college, which can cost $25,000 a year, before going on to four
expensive years of medical school. By the time they have a
medical degree, many young doctors are deeply in debt. They still
face three to five years of residency in a hospital, where the
hours are long and the pay relatively low. Setting up a medical
practice can be costly too.
The new machines and technologies for diagnosing and
treating illness also are expensive, and the technicians who
operate them must be well-trained. Physicians and hospitals must
buy malpractice insurance to protect themselves against lawsuits
by patients who believe they have received inadequate care. The
rates charged for this insurance rose sharply during the 1970s
PAYING MEDICAL BILLS
The United States has evolved a mixed system of private and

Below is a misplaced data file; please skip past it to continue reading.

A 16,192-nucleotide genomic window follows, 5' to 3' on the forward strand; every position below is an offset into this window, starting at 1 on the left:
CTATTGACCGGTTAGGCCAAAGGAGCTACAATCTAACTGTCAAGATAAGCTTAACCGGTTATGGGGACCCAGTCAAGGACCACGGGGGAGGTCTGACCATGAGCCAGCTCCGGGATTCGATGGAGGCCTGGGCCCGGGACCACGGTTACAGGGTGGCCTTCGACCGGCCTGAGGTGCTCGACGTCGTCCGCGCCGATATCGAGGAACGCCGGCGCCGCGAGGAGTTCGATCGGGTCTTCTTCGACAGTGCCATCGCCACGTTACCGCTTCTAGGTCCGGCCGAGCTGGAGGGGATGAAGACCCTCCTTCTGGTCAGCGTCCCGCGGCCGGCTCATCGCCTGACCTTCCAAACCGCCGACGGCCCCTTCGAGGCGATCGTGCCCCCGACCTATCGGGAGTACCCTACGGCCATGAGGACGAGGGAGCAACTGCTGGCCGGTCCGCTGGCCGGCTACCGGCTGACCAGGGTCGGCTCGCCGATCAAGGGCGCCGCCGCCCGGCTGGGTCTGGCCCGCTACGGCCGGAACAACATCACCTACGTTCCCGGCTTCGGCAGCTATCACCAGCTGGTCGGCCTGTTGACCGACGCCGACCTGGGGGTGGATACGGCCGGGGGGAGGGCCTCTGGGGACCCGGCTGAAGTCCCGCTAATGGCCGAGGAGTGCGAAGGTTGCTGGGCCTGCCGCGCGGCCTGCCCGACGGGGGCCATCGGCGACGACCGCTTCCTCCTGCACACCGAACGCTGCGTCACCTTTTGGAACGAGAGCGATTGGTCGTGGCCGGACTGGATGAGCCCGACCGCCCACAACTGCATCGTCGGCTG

public responsibility for health care. The vast majority of
Americans pay some portion of their medical bills through
insurance obtained at work. About five out of six American
workers, along with their families, are covered by group health
insurance plans, paid for either jointly by the employer and
employee or by the employee alone. Under the most common type of
plan, the employee pays a monthly premium, or fee. In return, the
insurance company pays a percentage of the employee's medical
costs above a small amount known as a deductible. Insurance plans
vary considerably. Some include coverage for dental work and
others for mental health counseling and therapy; others do not.
Another type of health care plan available to many workers
is the health maintenance organization (HMO). An HMO is staffed
by a group of physicians who provide all of a person's medical
care for a set fee paid in advance. HMOs emphasize preventive